In brief - Section 172(6) of the Fair Work Act 2009 (Cth) (the Act) provides that an enterprise agreement cannot be made with a single employee. Does this imply that an enterprise agreement made with at least two employees is permitted? 

The Federal Court’s recent decision in One Key Workforce Pty Ltd v CFMEU [2018] FCAFC 77 (One Key) suggests not.

The prohibition on making an enterprise agreement with a single employee was introduced into the Act in 2012 (Fair Work Amendment Act 2012 (Cth), Sch 4, Item 1), in part to address union concerns that employers were seeking to make agreements with individual employees to avoid union involvement in bargaining. The amendment followed a decision of the Full Bench of the Fair Work Commission (FWC) in AMWU v Inghams Enterprises Pty Limited [2011] FWAFB 6106, which held it would be inconsistent with the objects of the Act to impose a limitation on the number of employees with whom an enterprise agreement could be made.

Subsequently, in CFMEU v John Holland Pty Ltd [2015] FCAFC 16, a Full Court of the Federal Court confirmed that the Act permitted the making of an enterprise agreement with three employees despite there being job classifications in the agreement additional to those held by the three employees because, amongst other reasons, “there was no feature of the agreement … which suggested it was intended to, or might possibly, frustrate the operation of the [Act] in future or prevent good faith bargaining” (at [74]).

Then, in 2017, the High Court of Australia upheld the approval of an enterprise agreement made with a group of employees who had been employed but had not yet commenced work in a new operational division of the employer.

In ALDI Foods Pty Limited v SDA [2017] HCA 53 (ALDI), the High Court observed (at [82]) “a non-greenfields enterprise agreement can be made with two or more employees, so long as they are the only employees employed at the time of the vote who are to be covered by the agreement. It does not matter that the agreement may, in due course, come to apply to many more employees.”

The relevant provisions of the Fair Work Act

Before requesting employees to vote in relation to an enterprise agreement, section 180(5) requires that the employer must take “all reasonable steps” to ensure “the terms of the agreement, and the effect of those terms, are explained to the relevant employees” and that the explanation is provided in an appropriate manner taking into consideration the particular circumstances of the employees.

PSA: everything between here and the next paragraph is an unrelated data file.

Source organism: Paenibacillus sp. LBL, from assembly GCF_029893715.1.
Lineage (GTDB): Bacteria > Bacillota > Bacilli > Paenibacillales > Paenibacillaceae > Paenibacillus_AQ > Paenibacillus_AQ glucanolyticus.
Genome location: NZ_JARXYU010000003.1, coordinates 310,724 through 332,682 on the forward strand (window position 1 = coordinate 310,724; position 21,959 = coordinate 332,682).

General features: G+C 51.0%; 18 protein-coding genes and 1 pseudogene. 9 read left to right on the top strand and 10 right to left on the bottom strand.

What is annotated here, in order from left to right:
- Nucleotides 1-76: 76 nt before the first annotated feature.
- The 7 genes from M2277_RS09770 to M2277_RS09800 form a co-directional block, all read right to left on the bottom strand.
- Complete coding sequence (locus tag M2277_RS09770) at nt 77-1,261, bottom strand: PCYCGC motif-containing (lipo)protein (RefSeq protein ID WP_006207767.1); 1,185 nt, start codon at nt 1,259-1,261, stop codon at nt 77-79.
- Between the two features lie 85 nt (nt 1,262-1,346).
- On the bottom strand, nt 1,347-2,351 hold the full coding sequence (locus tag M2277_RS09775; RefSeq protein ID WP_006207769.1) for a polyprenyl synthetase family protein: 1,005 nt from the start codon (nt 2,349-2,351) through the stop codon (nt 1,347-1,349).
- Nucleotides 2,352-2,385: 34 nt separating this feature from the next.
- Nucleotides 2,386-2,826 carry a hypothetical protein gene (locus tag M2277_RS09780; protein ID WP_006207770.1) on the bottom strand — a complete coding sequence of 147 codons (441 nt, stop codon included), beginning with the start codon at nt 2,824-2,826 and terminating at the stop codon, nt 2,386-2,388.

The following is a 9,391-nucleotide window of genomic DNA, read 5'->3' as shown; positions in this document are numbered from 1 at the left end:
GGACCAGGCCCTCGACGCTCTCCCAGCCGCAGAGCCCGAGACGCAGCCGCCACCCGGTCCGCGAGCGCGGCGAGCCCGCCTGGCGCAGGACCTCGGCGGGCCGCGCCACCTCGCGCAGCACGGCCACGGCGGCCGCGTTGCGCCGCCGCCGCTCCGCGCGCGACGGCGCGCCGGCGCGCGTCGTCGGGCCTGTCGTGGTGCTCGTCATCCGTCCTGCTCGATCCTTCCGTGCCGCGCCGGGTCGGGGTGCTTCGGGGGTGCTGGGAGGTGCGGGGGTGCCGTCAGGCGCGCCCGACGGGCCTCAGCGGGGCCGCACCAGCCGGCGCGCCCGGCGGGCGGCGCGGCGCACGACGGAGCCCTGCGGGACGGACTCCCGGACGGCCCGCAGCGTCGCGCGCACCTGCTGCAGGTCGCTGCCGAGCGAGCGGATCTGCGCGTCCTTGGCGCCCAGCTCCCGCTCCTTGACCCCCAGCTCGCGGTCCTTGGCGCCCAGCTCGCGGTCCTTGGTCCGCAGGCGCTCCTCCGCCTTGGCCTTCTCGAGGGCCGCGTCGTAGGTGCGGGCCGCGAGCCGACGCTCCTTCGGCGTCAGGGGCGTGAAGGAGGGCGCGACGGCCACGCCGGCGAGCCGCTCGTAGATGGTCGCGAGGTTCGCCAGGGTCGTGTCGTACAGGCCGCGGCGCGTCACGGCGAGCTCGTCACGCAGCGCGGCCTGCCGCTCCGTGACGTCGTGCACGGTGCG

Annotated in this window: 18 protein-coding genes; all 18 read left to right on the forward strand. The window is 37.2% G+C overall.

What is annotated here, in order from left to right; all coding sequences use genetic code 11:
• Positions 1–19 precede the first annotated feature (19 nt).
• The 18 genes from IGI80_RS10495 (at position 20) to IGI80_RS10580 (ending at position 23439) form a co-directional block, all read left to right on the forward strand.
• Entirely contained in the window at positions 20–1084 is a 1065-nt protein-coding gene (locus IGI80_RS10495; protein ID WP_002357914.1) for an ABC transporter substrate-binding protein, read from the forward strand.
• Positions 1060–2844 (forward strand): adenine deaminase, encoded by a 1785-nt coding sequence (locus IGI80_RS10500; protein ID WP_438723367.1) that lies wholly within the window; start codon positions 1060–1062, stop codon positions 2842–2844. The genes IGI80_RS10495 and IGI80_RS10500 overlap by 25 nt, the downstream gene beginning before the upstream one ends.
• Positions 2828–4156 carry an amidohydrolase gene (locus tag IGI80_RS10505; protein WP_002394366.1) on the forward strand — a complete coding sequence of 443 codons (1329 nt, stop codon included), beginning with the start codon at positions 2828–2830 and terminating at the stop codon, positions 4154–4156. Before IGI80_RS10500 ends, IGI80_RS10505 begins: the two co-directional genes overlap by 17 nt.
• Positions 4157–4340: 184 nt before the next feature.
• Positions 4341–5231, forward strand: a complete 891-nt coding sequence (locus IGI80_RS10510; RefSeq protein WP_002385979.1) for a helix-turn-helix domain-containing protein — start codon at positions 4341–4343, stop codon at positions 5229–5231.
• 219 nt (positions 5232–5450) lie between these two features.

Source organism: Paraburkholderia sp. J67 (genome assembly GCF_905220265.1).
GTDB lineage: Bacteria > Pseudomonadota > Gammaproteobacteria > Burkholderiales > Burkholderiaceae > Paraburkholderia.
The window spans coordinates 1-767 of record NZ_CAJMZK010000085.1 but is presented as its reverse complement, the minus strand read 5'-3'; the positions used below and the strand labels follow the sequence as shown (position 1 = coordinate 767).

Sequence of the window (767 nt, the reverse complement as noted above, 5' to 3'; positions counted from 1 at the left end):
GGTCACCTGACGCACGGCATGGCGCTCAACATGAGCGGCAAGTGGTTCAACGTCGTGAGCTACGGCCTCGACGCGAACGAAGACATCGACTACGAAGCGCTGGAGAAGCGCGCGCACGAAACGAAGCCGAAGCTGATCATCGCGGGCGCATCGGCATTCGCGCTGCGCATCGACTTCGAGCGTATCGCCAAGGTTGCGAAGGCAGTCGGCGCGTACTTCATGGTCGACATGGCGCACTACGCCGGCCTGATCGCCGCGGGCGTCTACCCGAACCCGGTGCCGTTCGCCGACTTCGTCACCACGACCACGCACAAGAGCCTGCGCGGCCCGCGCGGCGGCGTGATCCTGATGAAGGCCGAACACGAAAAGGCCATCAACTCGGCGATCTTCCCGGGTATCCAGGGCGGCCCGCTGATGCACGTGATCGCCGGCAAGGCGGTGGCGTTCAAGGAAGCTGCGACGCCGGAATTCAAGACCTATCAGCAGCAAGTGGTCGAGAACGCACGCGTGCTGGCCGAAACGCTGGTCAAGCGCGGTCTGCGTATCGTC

The Act also requires that the FWC approve an enterprise agreement if certain requirements are met. One such requirement is that the agreement must have been “genuinely agreed to by the employees covered by the agreement”: section 186(2)(a). In ALDI, the High Court confirmed that this refers only to current employees falling within the classifications of employees set out in the agreement.

The facts in One Key

The decision in One Key concerned the RECS (Qld) Pty Ltd Enterprise Agreement 2015 (One Key Workforce (OKW), was known as RECS (Qld) Pty Ltd at the time the agreement was made). The Agreement was made with three employees, two of whom worked in the coal mining industry and would have been covered by the Black Coal Mining Industry Award 2010 had they not been covered by the Agreement. The third employee worked in the construction industry and would have been covered by the Building and Construction General Onsite Award 2010 if not covered by the Agreement.

The Agreement however purported to cover employees who would otherwise have been covered by one of 11 modern awards in work including (but not limited to) road transport and distribution, clerical and administrative work, oil refining and manufacturing, hydrocarbons and offshore oil and gas.

No union was involved in bargaining for the Agreement (presumably because none of the three employees were union members) and, in fact, there was no bargaining. There was no negotiation over the terms and conditions in the Agreement, with the employees in question simply being emailed the written Agreement and being asked to cast a vote for or against. The evidence before the FWC was that a OKW representative provided the three employees with a copy of the proposed Agreement via email on 7 August 2015. On 17 August 2015, the same representative provided the employees with details of the voting arrangements, also via email, and then telephoned each of the employees to confirm their receipt of her email.

Voting commenced on 25 August 2015. That same day, the representative sent an email to the three employees, which she described as “comprehensive” but which the Court described as “at best misleading”. The representative subsequently called the employees to confirm their receipt of her email and to enquire as to whether they had any questions. In evidence before the Court, the representative claimed she could not recall the details of those conversations, or what was explained to employees, other than that the employees did not have any questions.